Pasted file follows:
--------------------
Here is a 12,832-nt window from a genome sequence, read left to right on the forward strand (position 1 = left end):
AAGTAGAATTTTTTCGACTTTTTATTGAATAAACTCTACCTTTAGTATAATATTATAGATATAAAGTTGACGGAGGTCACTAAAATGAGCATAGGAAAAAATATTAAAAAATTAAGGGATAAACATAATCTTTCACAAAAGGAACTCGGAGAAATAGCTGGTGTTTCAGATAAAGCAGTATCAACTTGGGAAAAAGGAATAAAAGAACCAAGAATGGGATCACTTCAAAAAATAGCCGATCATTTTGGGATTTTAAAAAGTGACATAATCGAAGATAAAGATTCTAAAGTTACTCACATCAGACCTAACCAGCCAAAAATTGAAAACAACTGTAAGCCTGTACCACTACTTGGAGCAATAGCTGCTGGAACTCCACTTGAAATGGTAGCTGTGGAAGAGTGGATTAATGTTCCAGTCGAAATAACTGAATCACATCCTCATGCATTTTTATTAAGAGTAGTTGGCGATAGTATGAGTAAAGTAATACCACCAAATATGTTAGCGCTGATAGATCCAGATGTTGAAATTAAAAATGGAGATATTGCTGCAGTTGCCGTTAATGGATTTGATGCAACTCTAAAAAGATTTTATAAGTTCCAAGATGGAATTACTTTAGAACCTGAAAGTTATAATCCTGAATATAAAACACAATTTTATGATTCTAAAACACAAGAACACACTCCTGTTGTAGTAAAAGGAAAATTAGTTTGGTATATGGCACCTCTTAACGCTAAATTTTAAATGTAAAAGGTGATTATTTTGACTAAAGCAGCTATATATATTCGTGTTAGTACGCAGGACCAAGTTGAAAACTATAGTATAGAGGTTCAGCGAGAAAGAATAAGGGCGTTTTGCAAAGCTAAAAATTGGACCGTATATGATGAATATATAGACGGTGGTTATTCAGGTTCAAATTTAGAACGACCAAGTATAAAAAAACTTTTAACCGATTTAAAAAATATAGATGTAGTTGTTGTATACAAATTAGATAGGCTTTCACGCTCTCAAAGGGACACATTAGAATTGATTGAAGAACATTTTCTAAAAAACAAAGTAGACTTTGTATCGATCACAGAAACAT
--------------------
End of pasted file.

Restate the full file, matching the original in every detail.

Here is a 12,832-nt window from a genome sequence, read left to right on the forward strand (position 1 = left end):
AAGTAGAATTTTTTCGACTTTTTATTGAATAAACTCTACCTTTAGTATAATATTATAGATATAAAGTTGACGGAGGTCACTAAAATGAGCATAGGAAAAAATATTAAAAAATTAAGGGATAAACATAATCTTTCACAAAAGGAACTCGGAGAAATAGCTGGTGTTTCAGATAAAGCAGTATCAACTTGGGAAAAAGGAATAAAAGAACCAAGAATGGGATCACTTCAAAAAATAGCCGATCATTTTGGGATTTTAAAAAGTGACATAATCGAAGATAAAGATTCTAAAGTTACTCACATCAGACCTAACCAGCCAAAAATTGAAAACAACTGTAAGCCTGTACCACTACTTGGAGCAATAGCTGCTGGAACTCCACTTGAAATGGTAGCTGTGGAAGAGTGGATTAATGTTCCAGTCGAAATAACTGAATCACATCCTCATGCATTTTTATTAAGAGTAGTTGGCGATAGTATGAGTAAAGTAATACCACCAAATATGTTAGCGCTGATAGATCCAGATGTTGAAATTAAAAATGGAGATATTGCTGCAGTTGCCGTTAATGGATTTGATGCAACTCTAAAAAGATTTTATAAGTTCCAAGATGGAATTACTTTAGAACCTGAAAGTTATAATCCTGAATATAAAACACAATTTTATGATTCTAAAACACAAGAACACACTCCTGTTGTAGTAAAAGGAAAATTAGTTTGGTATATGGCACCTCTTAACGCTAAATTTTAAATGTAAAAGGTGATTATTTTGACTAAAGCAGCTATATATATTCGTGTTAGTACGCAGGACCAAGTTGAAAACTATAGTATAGAGGTTCAGCGAGAAAGAATAAGGGCGTTTTGCAAAGCTAAAAATTGGACCGTATATGATGAATATATAGACGGTGGTTATTCAGGTTCAAATTTAGAACGACCAAGTATAAAAAAACTTTTAACCGATTTAAAAAATATAGATGTAGTTGTTGTATACAAATTAGATAGGCTTTCACGCTCTCAAAGGGACACATTAGAATTGATTGAAGAACATTTTCTAAAAAACAAAGTAGACTTTGTATCGATCACAGAAACAT